Lately I´ve been reading Poppers "Logic of Scientific Discovery" and I am especially interested in his critics of induction as a scientific method. When he trys to show that a principle of induction can´t be formulated, he writes:
Kant tried to force his way out of this difficulty by taking the principle of induction (which he formulated as the ‘principle of universal causation’) to be ‘a priori valid’. But I do not think that his ingenious attempt to provide an a priori justification for synthetic statements was successful.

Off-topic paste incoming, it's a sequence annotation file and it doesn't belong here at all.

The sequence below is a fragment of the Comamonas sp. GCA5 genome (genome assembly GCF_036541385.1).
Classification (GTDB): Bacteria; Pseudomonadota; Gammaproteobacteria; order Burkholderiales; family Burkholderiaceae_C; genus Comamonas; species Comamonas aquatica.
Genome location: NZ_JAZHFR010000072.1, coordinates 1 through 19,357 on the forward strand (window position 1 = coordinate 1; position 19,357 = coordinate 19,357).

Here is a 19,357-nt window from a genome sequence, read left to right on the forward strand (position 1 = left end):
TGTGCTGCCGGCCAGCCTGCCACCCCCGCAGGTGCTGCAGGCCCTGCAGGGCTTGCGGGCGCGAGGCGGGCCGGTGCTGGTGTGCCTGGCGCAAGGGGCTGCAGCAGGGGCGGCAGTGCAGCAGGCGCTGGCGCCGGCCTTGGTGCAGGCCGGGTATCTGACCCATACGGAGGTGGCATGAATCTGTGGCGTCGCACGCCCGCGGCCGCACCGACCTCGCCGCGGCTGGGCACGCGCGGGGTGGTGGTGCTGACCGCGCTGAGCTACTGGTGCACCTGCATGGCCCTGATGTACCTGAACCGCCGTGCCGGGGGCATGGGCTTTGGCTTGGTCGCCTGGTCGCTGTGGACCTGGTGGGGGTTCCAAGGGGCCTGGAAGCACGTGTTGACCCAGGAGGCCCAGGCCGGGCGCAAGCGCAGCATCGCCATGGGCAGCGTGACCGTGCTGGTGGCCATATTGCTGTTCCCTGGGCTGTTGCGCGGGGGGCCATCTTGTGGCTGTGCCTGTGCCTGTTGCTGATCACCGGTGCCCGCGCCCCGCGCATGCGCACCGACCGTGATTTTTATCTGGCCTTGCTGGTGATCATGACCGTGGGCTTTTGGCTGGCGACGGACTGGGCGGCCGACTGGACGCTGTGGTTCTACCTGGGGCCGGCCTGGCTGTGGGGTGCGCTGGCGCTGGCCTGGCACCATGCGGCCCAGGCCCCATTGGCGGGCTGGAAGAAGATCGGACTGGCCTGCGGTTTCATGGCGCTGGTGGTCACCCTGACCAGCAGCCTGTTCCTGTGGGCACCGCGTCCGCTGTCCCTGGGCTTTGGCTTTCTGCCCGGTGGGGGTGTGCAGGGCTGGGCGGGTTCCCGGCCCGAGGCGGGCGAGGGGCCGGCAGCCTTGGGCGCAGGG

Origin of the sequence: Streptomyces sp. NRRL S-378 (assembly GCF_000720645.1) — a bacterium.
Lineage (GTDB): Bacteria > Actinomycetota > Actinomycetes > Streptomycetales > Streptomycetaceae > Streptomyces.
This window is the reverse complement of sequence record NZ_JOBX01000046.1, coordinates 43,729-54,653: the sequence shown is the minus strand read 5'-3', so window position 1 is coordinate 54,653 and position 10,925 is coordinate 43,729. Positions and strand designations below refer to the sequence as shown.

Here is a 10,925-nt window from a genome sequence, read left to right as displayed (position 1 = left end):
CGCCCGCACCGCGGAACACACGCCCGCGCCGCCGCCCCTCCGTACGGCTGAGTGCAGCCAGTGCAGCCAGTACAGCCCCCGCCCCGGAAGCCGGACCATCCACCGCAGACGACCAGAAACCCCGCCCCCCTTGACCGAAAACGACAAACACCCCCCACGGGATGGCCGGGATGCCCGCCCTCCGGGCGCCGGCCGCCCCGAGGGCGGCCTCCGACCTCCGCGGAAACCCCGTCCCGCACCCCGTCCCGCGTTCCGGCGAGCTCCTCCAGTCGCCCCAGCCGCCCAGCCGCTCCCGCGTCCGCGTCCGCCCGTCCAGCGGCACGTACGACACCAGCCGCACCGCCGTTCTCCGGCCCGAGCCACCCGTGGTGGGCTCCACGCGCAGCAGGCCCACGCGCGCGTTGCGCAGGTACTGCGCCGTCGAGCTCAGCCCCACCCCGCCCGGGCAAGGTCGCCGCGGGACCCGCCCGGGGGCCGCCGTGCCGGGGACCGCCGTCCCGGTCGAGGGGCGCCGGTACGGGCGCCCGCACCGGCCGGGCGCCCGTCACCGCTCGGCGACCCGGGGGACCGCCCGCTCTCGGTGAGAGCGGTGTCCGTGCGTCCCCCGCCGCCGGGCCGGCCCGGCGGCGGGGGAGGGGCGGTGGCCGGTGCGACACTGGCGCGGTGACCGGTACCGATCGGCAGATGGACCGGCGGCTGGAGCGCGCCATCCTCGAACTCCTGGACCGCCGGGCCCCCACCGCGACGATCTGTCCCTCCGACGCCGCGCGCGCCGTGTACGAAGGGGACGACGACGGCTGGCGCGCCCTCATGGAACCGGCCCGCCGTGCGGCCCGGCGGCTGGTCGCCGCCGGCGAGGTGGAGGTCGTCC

(Popper, LoSD, P. 5-6.)
Answers I am looking for would be of the kind: Popper does this, because as you can read here (insert cool link) the approach of Kant to formulate a priori synthetic statements failed.
Or: Popper does this, because he is a whatever-ist. Whatever-ists think that there are no a priori synthetic statements. Though you should take a look here (cool link again), to see why that may be wrong/stupid/outdated.
Or finally: Popper just wanted his argumentation to work, so he had to say there are no apriori synthetic statements. In fact, those statements can be done, just follow this cool link.